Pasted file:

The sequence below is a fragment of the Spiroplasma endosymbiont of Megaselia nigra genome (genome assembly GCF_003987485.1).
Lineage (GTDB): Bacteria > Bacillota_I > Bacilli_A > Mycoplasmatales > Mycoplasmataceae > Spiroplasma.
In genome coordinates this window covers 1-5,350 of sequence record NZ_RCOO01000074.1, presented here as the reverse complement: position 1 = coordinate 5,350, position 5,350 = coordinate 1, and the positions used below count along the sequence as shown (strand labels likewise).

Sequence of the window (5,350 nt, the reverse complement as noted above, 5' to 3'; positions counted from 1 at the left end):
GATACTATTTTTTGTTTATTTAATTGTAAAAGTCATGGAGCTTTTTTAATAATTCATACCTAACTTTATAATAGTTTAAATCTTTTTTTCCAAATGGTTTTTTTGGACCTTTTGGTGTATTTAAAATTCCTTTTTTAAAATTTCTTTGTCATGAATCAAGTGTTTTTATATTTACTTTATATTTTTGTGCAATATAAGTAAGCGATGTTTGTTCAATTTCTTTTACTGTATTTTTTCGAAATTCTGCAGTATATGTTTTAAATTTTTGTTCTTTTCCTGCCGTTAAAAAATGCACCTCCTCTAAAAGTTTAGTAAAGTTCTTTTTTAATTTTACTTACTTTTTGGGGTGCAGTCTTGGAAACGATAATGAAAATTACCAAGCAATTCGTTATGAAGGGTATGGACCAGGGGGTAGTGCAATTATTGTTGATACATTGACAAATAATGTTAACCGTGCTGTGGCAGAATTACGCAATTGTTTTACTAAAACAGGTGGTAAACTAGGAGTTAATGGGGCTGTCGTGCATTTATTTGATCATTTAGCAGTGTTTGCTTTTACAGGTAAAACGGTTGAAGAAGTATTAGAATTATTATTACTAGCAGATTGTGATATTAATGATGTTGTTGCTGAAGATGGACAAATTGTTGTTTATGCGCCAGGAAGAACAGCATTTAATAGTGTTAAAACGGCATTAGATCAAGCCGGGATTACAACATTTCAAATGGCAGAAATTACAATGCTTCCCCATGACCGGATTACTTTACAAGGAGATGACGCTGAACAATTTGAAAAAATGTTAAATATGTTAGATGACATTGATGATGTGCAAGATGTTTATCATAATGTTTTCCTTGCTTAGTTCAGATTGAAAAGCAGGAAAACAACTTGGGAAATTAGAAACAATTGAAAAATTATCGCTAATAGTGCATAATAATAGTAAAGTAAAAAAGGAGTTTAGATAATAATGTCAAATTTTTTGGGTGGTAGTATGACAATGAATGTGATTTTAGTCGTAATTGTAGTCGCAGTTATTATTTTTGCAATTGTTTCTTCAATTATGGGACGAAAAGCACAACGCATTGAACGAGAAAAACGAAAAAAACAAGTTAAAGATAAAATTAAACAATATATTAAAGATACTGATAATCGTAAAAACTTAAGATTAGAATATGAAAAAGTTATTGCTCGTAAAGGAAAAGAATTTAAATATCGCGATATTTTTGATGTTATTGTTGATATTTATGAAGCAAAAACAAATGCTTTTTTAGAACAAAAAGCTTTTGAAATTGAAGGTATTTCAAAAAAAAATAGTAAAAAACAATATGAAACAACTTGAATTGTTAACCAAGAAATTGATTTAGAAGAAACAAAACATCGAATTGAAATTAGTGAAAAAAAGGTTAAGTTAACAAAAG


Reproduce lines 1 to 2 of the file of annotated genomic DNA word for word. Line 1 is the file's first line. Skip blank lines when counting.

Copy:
The sequence below is a fragment of the Spiroplasma endosymbiont of Megaselia nigra genome (genome assembly GCF_003987485.1).
Lineage (GTDB): Bacteria > Bacillota_I > Bacilli_A > Mycoplasmatales > Mycoplasmataceae > Spiroplasma.